To get to the section where the Victor is, you have to pass through the King’s Gate, which is one of several remaining original gates that led into the fortress.
It dates between 1690 and 1696.
The best view of the confluence of the Sava and Danube rivers is from the Victor.
The Damat Ali Pasha’s Turbeh – named after the Grand Vizier of the Ottoman Empire, during the reign of Sultan Ahmed III. It was built in 1784, on the grave of Izzet Mehmed Pasha, another Grand Vizier and governor of Belgrade. The turbeh was badly damaged during the First Serbian Uprising. So, the Ottoman governor of Serbia, Marashli Ali Pasha, reconstructed it in 1819 and dedicated it to Damat Ali Pasha.
Another two governors that only administered the fortress, as Serbia gained autonomy, were also buried there: Selim Sirri Pasha in 1847 and Hasan Pasha in 1850. It is one of the very few remaining Ottoman architecture monuments in Belgrade.
The Despot Stefan Tower – is one of the oldest constructions within the fortress, built around 1405, several years after the city became the capital of the Serbian Despotate, under despot Stefan Lazarević.
The Zindan Gate – was built in the mid-15th century, between two round towers. From the 18th century, the Ottoman rulers used the towers’ basement as dungeons and the gate’s name originates from the Turkish word for dungeon – zindan.
The Ružica Church – is also within the Belgrade Fortress. The Ottomans demolished the original church with the same name in 1521. In the 18th century, the site was a gunpowder storage.
The church was further damaged during the First World War and rebuilt by the Russian architect in 1925.
The Clock Tower – is also one of the most important constructions within the Belgrade Fortress. The Venetian architect Andrea Cornaro built it in 1789. The gate under the tower carries the same name.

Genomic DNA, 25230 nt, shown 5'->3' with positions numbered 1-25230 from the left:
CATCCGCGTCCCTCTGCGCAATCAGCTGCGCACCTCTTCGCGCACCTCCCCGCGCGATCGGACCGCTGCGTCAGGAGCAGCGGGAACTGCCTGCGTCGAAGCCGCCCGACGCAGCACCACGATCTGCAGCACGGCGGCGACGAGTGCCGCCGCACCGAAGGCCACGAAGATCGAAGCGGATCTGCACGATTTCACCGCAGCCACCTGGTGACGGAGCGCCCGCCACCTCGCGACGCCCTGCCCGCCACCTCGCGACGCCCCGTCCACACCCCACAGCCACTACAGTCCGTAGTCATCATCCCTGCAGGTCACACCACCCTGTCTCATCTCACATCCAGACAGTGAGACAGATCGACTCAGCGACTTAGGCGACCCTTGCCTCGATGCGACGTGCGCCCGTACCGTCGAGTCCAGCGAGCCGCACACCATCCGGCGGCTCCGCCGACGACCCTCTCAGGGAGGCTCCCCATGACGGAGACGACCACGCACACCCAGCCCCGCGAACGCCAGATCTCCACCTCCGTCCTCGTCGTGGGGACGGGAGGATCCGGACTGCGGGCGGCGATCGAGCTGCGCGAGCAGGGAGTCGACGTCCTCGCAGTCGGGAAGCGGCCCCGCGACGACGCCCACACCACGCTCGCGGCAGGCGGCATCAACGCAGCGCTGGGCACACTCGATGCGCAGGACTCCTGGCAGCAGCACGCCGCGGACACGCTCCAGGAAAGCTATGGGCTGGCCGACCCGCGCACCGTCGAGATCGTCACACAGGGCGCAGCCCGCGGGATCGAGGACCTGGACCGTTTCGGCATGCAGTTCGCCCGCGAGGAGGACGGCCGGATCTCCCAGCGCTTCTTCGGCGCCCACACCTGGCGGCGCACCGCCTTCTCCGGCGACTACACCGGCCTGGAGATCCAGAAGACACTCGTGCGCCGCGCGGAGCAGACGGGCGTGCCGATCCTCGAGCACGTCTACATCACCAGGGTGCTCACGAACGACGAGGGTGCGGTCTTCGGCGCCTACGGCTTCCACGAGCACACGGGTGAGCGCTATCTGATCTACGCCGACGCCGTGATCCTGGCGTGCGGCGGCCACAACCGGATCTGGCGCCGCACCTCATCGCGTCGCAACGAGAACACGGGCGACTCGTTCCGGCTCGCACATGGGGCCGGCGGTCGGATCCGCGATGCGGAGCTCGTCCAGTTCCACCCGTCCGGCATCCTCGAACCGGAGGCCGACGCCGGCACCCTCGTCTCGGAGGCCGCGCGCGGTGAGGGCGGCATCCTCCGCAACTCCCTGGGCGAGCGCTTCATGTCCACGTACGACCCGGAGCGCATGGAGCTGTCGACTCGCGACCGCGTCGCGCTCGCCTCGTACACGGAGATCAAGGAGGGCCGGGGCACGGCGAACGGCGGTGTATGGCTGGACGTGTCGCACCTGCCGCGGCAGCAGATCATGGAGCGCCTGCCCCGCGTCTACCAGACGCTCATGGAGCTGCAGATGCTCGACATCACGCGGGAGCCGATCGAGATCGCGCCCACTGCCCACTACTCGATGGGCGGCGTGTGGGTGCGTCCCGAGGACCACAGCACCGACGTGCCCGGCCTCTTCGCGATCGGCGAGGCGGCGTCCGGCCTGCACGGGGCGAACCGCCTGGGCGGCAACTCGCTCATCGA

The Inner Stambol Gate – built around 1750 and named after Istanbul, was the main gate of the fortress, within the second city wall.
The Gallery of the Natural History Museum – in the Kalemegdan Park serves for exhibitions, educational workshops and conferences. It’s a small gallery, but it contains a lot of of interesting exhibits.
The Karadjodje Gate – the Serbian leader of the First Serbian Uprising passed through this gate, to conquer the fortress from the Ottoman Turks, in 1806. The gate is from the 18th century.
The Cvijeta Zuzorić Art Pavilion – built in 1928, in the Art Deco architectural style, was the first venue specifically built in Belgrade as an art gallery. Cvijeta Zuzorić was a famous 16th century poet and benefactor from Dubrovnik.
The Belgrade Zoo – is also within the Kalemedgan Park.
It’s a small zoo, but it contains a lot of animals and it’s definitely worth a visit. The most recent addition to the zoo were two hyenas.
It was neglected for a long time but, in recent times, the zoo made a lot of effort to improve conditions in which they keep animals. Thus, newly renovated enclosures look good and spacious. However, in the large part of the zoo, the works are ongoing. It will certainly be interesting to visit it when they finish everything. The entrance is RSD 500, which is approximately £ 4 or Euro 5.
Every visitor to Belgrade will inevitably visit the Belgrade Fortress. It is a magical place where you can easily spend several relaxing hours, if not the whole day. It’s also a place from where you can see the breathtaking confluence of the two Belgrade’s rivers.
If you go to Belgrade, don’t miss it!